"Although there is some indication that John
Humphrey was taking wet plate photographs in the late 1850s, both
for albumen paper printing and for ambrotypes, he was first listed
in the 1861 Kilmarnock Census as a ‘lithographer'.
This was a trade he probably learned from his
brother-in-law John Watson, husband of his sister Mary. John Watson
was established as a lithographer and copper-plate printer in
Kilmarnock by 1852.
The 1868 Kilmarnock Post Office Directory
listed him as a Lithographic Printer and Engraver, but by the time
of the 1871 Kilmarnock census he was described as a “Photographic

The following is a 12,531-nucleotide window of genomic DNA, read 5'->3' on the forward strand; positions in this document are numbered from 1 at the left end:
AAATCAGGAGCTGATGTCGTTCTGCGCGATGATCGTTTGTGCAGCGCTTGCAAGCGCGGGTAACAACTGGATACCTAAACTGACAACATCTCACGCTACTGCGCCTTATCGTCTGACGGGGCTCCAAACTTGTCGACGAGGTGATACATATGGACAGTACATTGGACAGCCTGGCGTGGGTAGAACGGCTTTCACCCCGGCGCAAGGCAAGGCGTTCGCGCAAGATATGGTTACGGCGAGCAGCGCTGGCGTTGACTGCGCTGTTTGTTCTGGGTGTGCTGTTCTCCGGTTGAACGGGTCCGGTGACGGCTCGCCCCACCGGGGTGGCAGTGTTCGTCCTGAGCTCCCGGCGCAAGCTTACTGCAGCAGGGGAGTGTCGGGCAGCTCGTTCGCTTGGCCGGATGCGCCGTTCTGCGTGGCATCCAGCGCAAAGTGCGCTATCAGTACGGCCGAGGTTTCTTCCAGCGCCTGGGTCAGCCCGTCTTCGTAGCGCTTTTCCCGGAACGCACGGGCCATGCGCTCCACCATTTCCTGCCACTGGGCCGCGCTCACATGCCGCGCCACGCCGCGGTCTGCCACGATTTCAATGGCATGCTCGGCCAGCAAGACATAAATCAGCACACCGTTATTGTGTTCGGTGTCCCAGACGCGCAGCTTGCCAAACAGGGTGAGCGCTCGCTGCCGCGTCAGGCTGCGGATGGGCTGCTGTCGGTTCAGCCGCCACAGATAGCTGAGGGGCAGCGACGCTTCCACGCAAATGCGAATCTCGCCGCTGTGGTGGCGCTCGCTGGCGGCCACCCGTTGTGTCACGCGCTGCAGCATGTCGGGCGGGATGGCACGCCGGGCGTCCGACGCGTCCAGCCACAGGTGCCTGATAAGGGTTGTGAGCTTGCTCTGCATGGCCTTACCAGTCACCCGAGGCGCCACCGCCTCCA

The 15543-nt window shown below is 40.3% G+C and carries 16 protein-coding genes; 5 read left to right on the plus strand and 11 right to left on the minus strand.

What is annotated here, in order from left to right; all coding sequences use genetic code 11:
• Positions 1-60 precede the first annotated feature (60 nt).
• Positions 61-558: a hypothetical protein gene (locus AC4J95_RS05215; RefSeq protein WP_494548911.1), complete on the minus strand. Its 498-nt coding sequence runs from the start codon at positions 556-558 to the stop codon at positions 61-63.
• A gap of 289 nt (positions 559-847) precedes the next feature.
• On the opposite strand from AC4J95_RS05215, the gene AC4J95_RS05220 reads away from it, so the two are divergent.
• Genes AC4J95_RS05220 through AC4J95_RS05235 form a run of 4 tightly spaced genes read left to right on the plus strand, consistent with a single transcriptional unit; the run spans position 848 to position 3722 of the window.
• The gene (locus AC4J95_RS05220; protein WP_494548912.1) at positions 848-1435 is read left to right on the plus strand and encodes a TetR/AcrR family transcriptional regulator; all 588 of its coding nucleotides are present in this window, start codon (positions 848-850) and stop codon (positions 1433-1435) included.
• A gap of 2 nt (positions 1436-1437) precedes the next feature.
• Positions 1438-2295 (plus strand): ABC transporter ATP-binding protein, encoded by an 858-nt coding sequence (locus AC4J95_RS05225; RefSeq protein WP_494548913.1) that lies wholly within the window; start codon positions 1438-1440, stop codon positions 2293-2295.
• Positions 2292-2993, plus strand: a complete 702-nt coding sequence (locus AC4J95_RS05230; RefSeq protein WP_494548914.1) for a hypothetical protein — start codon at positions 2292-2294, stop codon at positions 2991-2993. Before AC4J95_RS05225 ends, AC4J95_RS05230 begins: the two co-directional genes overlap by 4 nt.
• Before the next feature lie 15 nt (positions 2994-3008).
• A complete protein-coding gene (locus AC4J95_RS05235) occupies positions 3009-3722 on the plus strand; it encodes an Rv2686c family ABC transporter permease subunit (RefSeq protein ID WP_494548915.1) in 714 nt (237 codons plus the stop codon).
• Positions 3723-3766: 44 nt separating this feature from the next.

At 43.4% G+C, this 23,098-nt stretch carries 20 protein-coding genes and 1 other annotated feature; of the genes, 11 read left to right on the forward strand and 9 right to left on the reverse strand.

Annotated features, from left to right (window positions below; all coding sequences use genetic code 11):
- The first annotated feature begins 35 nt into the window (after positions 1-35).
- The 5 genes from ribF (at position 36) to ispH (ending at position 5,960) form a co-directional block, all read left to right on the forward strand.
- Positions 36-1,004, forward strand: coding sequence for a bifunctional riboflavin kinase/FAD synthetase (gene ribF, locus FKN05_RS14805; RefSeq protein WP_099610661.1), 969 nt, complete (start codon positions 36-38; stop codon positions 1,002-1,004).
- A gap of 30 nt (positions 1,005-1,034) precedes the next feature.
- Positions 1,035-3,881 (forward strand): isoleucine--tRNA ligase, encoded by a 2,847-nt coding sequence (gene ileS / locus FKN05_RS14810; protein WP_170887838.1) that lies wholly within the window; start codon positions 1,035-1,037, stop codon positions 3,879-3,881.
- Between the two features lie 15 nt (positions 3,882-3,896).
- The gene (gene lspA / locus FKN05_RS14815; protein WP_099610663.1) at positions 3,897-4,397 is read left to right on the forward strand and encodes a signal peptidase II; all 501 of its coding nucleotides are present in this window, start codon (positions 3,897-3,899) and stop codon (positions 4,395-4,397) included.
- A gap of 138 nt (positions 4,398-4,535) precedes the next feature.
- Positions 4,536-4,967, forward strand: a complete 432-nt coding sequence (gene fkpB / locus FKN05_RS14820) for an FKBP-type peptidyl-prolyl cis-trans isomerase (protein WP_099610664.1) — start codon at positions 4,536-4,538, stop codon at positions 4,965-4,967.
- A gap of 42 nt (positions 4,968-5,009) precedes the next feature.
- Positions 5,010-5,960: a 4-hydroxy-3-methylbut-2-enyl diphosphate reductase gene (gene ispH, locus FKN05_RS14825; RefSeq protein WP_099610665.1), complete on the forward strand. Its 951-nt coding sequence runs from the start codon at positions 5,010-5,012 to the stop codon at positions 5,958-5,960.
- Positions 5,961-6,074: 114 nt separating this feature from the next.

Artist”. He moved back and forth between Glasgow & Kilmarnock
at least a couple of times.
The 1881 census for Govan again described him
as a Lithographic Printer. John Humphrey’s son, John Gemmell
Humphrey, briefly worked for John Watson as a photographer in
Glasgow around 1887-8, before moving to Wick
Although you don’t mention it, equally
interesting is the evolution, certainly in Kilmarnock, from calico printing to
photography. John Humphrey’s father and two of his uncles were calico
printers, and he was himself a “tear-boy” – apprentice calico printer – by the
age of 11.
Two of his brothers also started as calico printers before that
trade began to die out in the mid-19th Century. One of his big
competitors in Kilmarnock, Adam McGregor, also came to the photography
business by way of calico printing."
John Humphrey, July 2004